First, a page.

“Darn it, I forgot my camera,” I said to my son. I didn’t think I would need it. It looked cloudy and overcast out my dining room window while I was getting ready to take him to school. When I pulled out of the neighborhood and saw the pink backdrop illuminating a field of naked trees I felt God say, “It’s okay, you need to listen; take in what I’m going to show you today without the distraction of your camera.”
Dressed for a morning walk on the beach, I drove with the windows down, pulled in to my regular sandy spot on the way home. I don’t mind the stench of fish anymore. It smells like life to me now; of celebrating His creation. But today, the smell hangs unusually heavy in the air.
When I cross the threshold from parking lot to beach, I interrupt a seagull family reunion on the shoreline. A woman wearing sunglasses and running shoes holding a camera in her hand walks up behind me. “I forgot my real camera,” I tell her, trying to capture the family photo with my phone.
“So this is where the fish are, huh,” she replies.
That’s when I realize it. These aren’t just a few fish strewn on the beach, and this is no family reunion. There are spoils of fish to feed thousands of hungry birds.
I zigzag my way around the silver carcasses, avoiding their bulging eyes and scarred bodies lying like wounded soldiers in the sand. And suddenly I remember what I said yesterday in my blog post, what He told me a few days earlier:
“We’re not meant to catch every fish, or the eye of every reader, or the heart of every man. Just those he gives us. And that is enough.”
My hand gapes over my mouth and tears drip down my cheek. His message wasn’t finished. He was giving me more.
“There are more than just a few fish to catch Shelly.”
And as I continue down the beach, my eye hooks on a stubby stick pushed in the sand marking a message. Really? Two love letters in the sand in one week?
The longer I walk, the smell of life transforms to the putrid smell of death. What I saw still haunts me.
Scattered silver scales and sawed off fins stretched in obscene piles as far as my eye can see; armies of seagulls standing still, yards away from the fish. As if the riches of their morning breakfast transforms to a plate of grief.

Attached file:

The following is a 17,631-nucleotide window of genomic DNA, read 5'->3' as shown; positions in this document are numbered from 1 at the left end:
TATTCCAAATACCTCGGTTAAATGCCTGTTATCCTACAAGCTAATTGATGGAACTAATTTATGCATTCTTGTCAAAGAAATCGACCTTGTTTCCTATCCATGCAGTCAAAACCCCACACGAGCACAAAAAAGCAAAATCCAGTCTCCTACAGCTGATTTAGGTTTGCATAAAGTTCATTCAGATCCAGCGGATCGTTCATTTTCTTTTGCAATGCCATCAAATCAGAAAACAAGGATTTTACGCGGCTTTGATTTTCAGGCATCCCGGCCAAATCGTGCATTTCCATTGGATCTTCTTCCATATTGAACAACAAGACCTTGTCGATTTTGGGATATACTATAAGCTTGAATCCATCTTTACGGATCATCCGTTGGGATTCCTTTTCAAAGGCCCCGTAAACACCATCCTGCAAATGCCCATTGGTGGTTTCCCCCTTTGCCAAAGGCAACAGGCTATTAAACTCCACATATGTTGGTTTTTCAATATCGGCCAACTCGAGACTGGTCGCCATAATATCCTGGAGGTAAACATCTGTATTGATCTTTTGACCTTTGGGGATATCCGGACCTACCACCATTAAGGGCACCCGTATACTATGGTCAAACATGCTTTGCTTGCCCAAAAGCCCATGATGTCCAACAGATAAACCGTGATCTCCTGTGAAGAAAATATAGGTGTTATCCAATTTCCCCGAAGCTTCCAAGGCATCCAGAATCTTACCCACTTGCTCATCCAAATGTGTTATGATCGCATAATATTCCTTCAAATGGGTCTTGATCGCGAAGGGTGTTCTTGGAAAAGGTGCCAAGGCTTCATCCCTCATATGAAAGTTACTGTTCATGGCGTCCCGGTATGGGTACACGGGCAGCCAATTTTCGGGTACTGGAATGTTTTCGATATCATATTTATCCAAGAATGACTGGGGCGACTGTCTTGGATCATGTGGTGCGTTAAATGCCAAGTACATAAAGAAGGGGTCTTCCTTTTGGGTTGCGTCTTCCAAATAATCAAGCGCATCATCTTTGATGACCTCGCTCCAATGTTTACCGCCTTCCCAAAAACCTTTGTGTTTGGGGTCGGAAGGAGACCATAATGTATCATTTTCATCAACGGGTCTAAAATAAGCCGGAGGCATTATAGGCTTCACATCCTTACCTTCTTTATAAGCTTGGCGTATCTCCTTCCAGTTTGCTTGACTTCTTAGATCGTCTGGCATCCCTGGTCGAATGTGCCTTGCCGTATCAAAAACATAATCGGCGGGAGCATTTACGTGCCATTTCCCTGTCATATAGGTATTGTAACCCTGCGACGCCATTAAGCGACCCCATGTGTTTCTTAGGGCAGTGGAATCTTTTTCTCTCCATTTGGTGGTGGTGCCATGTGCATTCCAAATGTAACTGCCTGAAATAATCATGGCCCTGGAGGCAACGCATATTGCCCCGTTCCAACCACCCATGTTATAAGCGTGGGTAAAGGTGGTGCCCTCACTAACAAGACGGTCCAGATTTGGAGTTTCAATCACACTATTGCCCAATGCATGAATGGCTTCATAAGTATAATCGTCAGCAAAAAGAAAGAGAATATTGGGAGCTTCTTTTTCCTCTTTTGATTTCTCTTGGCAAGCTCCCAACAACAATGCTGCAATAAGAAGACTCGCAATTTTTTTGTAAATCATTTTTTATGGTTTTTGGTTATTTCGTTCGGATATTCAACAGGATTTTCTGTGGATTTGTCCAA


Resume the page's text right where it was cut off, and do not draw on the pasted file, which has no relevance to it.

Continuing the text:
“They represent forgotten souls strangled by evil’s bony fingers,” he whispers. “Gasping for breath because no one told them I could save them.”
“The smell is horrible,” a beach walker calls out to me holding her arms open, shoulders pulled up to her ears. “Why do you think this happened, why are there so many fish on the beach? I’ve never seen this happen before.”
I wanted to tell her it is a message from God; He’s trying to get our attention. The smell of our sin reeks. But instead of that I say, “Maybe God wants to feed the birds this way today.”
Am I like one of those seagulls, stuffed full with the riches of His goodness, standing on the sidelines of lost souls while they die without hope? Walking among scattered carnage keeping the message of Truth to myself.
What do you do when you realize your dream isn’t as much about a book, or a platform, puny words knocked out in a blog post or being known? It’s bigger than that. It’s God-sized.
Because lasting fulfillment isn’t in dollars, approval from others, a golden ticket, and the way favor found you one day, or in the numbers you anxiously seek. It comes from the welcome of those waiting with arms outstretched at heaven’s gate. The ones He sends to you today, to reveal His Kingdom now.
Fulfillment is in the Message, not the method.
Fish need catching. Many will die, pushed up on the shore of life’s frailties before they hear the message of hope. Are you willing to tell them, to be the messenger?
I sat down on a jagged rock, looking into the sun rising slow and shimmering over the water, watching the waves break over the groin, and surrendered. Surrendered perfect prose, saying the right thing, a platform, a book with my name on the spine, friendships, and being known or unknown. To deliver the message. His message to the hopeless from the life He gave me.
Are you ready to catch some fish with me?